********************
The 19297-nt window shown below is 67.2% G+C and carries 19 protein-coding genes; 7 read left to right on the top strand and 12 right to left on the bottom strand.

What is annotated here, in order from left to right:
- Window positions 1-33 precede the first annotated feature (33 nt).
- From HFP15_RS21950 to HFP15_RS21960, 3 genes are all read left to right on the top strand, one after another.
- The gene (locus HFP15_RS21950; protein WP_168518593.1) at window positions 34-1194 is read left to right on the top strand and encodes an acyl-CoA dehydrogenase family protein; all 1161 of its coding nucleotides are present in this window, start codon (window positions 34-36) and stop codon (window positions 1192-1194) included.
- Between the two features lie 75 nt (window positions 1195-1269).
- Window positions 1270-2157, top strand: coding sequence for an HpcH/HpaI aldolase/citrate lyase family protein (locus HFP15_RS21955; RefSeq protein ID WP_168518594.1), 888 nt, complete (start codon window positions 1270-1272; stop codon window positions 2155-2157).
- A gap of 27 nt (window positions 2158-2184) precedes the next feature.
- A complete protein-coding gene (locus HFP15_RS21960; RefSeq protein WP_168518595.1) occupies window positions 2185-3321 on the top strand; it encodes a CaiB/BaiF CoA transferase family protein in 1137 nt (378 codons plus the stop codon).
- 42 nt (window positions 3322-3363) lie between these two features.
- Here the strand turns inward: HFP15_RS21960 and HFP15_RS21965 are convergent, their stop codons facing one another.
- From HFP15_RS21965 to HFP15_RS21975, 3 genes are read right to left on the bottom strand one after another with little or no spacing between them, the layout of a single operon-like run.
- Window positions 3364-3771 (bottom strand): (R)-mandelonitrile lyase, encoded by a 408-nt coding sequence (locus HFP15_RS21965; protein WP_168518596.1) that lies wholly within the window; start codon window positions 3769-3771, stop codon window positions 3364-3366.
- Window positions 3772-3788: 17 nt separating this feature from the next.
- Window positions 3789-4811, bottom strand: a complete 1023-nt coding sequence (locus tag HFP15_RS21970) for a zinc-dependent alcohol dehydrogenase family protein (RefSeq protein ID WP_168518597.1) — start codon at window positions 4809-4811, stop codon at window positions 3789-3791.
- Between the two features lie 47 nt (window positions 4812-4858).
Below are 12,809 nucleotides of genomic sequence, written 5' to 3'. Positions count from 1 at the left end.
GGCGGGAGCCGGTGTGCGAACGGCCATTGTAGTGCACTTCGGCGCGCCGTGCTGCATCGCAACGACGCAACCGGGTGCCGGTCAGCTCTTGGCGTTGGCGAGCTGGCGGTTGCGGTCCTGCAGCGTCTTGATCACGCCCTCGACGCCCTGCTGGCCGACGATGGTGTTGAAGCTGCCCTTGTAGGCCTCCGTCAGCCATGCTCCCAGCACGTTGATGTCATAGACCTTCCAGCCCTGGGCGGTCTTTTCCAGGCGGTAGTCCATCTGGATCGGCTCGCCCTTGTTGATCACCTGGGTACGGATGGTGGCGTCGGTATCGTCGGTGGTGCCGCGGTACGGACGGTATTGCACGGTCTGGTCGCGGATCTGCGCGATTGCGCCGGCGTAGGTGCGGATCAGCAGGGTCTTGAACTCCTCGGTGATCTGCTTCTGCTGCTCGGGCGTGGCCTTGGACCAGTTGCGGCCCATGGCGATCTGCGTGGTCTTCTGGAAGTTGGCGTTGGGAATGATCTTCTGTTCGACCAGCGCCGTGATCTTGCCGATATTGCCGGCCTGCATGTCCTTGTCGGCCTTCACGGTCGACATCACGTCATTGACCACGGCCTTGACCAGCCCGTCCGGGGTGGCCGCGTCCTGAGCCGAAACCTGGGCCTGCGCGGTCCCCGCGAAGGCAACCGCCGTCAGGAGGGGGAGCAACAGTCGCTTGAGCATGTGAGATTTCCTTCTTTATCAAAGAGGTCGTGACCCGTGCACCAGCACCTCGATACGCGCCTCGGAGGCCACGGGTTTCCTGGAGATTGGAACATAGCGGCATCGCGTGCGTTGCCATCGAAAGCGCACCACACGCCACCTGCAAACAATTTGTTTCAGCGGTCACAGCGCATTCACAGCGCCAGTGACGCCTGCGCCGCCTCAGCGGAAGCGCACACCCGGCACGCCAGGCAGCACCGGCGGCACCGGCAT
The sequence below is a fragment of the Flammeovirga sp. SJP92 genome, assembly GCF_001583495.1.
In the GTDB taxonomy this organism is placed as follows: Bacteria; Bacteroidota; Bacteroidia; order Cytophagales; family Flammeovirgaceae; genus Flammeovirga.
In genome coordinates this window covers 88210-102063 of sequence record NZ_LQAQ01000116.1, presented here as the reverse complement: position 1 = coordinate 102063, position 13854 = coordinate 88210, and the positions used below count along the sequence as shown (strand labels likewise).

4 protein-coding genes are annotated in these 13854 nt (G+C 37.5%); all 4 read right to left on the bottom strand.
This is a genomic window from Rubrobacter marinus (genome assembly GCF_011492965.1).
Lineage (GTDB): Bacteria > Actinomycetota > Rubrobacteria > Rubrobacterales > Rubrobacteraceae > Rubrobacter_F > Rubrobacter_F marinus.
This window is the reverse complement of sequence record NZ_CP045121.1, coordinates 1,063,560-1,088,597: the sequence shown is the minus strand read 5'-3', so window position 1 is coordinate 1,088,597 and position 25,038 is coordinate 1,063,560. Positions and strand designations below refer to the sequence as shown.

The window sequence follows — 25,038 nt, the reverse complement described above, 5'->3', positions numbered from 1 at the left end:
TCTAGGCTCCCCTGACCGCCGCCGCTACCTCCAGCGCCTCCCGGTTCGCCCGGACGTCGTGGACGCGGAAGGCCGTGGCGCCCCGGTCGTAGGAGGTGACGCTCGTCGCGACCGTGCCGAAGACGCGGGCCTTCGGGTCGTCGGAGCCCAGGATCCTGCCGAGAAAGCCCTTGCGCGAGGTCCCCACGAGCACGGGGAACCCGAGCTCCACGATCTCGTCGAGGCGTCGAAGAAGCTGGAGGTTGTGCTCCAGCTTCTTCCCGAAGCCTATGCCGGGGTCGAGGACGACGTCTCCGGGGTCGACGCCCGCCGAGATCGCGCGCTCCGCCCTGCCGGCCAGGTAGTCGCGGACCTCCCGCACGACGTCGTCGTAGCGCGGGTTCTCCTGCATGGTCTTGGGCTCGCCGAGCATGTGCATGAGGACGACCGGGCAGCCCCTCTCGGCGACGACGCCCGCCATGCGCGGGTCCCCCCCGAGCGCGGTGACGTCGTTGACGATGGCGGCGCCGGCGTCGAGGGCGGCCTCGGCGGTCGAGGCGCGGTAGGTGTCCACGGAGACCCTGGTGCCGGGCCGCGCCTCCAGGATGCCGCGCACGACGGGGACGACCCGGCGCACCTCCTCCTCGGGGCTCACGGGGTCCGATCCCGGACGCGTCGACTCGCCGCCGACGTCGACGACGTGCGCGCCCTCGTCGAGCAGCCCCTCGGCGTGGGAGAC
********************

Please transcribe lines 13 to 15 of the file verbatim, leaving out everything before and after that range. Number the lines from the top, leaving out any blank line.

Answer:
- Window positions 3364-3771 (bottom strand): (R)-mandelonitrile lyase, encoded by a 408-nt coding sequence (locus HFP15_RS21965; protein WP_168518596.1) that lies wholly within the window; start codon window positions 3769-3771, stop codon window positions 3364-3366.
- Window positions 3772-3788: 17 nt separating this feature from the next.
- Window positions 3789-4811, bottom strand: a complete 1023-nt coding sequence (locus tag HFP15_RS21970) for a zinc-dependent alcohol dehydrogenase family protein (RefSeq protein ID WP_168518597.1) — start codon at window positions 4809-4811, stop codon at window positions 3789-3791.